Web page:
For decades Republicans have single-mindedly pursued a few core goals: reducing taxes on the wealthy, dismantling the post-war social welfare state, and freeing corporations from regulatory restraints. Sometimes that has meant short-term compromises and half-measures, sometimes it's meant exploiting culture war resentments, sometimes it's meant a pose of moderation (compassionate conservatism). Very often -- almost always -- it's meant couching the agenda in other terms, since it is, if you poll it directly, wildly unpopular with the public. Americans want to tax the rich more, protect entitlement programs, and put tighter rules on corporations.
Republicans thus talk about "taxes" and "spending" and "regulation" in the abstract, since Americans oppose them in the abstract even as they support their specific manifestations. They talk about cutting the deficit even as they slash taxes on the rich and launch unfunded wars. They talk about free markets even as they subsidize fossil fuels. They talk about American exceptionalism even as they protect fossil-fuel incumbents and fight research and infrastructure investments.
In short, Republicans have mastered post-truth politics. They've realized that their rhetoric doesn't have to bear any connection to their policy agenda. They can go through different slogans, different rationales, different fights, depending on the political landscape of the moment. They need not feel bound by previous slogans, rationales, or fights. They've realized that policy is policy and politics is politics and they can push for the former while waging the latter battle on its own terms. The two have become entirely unmoored.
In summary, what he's saying is that Republicans know their policies aren't popular, so they divorce themselves from policy and play in the field of politics instead. Facts, reality, and history don't have to enter that game. It reminds me of what a George W. Bush aide told Ron Suskind in 2004.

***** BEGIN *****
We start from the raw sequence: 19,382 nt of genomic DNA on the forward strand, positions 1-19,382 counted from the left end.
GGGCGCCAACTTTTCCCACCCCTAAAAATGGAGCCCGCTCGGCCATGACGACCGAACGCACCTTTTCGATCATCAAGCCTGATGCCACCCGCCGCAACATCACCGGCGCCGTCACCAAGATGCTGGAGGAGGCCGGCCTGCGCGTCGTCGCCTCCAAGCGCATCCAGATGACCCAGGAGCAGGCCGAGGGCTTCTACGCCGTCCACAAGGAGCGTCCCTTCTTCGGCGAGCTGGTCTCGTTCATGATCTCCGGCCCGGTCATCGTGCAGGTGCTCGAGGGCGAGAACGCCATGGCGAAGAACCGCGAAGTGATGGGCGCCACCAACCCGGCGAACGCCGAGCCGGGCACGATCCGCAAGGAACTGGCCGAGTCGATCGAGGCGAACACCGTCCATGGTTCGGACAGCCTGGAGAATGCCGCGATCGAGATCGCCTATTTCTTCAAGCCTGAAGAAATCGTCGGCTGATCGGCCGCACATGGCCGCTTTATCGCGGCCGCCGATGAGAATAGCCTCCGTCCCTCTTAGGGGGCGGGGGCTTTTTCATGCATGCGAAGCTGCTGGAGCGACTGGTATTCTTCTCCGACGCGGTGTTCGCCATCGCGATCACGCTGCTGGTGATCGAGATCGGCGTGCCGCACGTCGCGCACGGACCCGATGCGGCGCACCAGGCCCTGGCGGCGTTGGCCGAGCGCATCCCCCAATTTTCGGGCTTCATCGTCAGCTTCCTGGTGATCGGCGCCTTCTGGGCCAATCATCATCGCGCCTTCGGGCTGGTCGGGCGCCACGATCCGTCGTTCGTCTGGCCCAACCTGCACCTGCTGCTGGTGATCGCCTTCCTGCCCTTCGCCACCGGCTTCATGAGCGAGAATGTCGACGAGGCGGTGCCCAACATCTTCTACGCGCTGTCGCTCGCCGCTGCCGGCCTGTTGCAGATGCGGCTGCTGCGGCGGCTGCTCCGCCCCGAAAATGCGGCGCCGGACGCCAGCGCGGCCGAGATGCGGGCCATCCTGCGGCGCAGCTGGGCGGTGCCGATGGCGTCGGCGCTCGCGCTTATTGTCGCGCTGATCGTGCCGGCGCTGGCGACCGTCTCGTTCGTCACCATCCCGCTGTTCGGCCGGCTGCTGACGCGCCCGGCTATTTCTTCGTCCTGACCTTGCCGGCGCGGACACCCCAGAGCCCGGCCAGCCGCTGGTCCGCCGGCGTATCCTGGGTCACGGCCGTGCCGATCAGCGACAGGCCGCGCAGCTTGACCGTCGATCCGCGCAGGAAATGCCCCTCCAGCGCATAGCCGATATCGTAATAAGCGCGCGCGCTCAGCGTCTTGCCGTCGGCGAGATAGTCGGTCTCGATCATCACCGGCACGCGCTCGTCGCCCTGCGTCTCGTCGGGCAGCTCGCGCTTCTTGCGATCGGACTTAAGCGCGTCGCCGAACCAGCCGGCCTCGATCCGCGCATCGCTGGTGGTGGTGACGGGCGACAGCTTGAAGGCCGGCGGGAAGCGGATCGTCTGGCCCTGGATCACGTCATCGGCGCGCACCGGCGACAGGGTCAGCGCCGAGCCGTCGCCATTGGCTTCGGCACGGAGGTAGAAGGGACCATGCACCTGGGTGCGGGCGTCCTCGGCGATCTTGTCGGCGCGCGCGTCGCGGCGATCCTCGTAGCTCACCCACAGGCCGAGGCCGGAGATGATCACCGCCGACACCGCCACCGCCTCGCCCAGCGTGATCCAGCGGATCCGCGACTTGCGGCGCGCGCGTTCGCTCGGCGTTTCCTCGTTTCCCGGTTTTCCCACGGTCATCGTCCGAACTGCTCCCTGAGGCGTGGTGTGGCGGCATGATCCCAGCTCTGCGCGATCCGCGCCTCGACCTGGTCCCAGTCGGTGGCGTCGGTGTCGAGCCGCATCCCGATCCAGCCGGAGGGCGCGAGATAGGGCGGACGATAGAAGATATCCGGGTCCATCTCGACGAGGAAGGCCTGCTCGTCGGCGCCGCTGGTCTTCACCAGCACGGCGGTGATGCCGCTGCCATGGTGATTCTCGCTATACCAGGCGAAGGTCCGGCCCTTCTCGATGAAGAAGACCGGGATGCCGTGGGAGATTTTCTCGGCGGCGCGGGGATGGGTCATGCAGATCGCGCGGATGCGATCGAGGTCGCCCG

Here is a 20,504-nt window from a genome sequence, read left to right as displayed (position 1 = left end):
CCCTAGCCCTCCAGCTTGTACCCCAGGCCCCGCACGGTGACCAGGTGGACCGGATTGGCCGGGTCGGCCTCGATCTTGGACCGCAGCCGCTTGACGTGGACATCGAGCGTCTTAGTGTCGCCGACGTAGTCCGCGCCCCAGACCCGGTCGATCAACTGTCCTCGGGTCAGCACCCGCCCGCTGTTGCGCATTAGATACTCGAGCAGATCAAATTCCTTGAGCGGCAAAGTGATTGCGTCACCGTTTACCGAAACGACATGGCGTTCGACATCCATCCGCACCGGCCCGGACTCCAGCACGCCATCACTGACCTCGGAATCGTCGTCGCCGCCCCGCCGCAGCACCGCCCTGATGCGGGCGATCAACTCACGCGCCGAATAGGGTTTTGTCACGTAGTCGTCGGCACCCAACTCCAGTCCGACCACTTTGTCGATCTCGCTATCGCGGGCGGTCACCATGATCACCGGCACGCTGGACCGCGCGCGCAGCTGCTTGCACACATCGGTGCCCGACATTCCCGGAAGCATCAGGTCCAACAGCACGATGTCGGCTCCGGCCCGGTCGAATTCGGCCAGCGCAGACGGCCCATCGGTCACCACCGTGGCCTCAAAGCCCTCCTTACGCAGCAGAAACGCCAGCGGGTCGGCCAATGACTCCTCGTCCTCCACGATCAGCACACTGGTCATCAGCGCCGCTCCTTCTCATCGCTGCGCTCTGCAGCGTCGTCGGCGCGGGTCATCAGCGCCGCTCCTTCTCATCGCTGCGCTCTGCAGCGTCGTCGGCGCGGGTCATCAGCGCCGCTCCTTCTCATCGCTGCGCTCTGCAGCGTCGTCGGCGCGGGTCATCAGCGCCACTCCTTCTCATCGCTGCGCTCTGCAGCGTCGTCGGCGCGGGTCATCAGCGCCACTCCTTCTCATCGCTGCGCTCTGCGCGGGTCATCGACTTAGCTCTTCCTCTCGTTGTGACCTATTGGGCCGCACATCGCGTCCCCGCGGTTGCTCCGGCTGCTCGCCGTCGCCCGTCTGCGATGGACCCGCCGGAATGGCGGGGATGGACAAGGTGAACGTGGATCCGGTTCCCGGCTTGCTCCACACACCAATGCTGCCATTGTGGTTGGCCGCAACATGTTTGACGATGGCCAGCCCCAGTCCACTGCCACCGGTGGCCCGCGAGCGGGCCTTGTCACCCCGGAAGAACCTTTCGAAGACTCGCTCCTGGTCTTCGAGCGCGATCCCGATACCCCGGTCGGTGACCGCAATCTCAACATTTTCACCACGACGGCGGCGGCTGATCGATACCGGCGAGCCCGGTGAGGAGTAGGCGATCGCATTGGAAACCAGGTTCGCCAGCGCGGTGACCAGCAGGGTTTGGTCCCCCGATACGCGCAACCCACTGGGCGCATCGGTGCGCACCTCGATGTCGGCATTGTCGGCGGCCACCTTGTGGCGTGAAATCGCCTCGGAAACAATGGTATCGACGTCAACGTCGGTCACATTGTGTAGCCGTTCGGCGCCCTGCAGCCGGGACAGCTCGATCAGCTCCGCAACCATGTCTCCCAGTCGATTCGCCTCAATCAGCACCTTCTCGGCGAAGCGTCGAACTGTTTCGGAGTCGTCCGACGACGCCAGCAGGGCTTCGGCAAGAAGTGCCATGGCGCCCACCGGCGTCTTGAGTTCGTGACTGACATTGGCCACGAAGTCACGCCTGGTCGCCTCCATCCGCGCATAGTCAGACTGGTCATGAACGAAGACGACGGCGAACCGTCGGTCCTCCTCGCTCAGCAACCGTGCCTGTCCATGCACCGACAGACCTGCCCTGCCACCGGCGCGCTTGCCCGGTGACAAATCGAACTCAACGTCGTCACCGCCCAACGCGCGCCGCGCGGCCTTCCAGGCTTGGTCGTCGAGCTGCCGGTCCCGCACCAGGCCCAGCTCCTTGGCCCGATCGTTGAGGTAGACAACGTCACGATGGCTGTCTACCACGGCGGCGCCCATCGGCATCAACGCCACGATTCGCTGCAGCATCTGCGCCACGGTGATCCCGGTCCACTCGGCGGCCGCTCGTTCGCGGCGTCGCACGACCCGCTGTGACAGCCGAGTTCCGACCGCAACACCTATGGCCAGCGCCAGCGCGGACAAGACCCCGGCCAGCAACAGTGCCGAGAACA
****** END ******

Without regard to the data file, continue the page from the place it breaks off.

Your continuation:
The aide said that guys like me were ''in what we call the reality-based community,'' which he defined as people who ''believe that solutions emerge from your judicious study of discernible reality.'' I nodded and murmured something about enlightenment principles and empiricism. He cut me off. ''That's not the way the world really works anymore,'' he continued. ''We're an empire now, and when we act, we create our own reality. And while you're studying that reality -- judiciously, as you will -- we'll act again, creating other new realities, which you can study too, and that's how things will sort out. We're history's actors . . . and you, all of you, will be left to just study what we do.''
Could there be a better description of "post-truth politics?"
Roberts identifies one of the reasons why this kind of game works...the failure of the "fourth estate."
But the crucial fact of post-truth politics is that there are no more referees. There are only players. The right has its own media, its own facts, its own world. In that world, the climate isn't warming, domestic drilling can solve the energy crisis, and Obama is a socialist Kenyan. (Did you see Obama's birth certificate yet? If he had that much trouble convincing people he was born in the country, how did he expect to convince them he's a reasonable moderate?) Obama can back centrist policies all day, but there is no mechanism to convey that centrism to the broad voting public. There is no judge settling disputes or awarding points.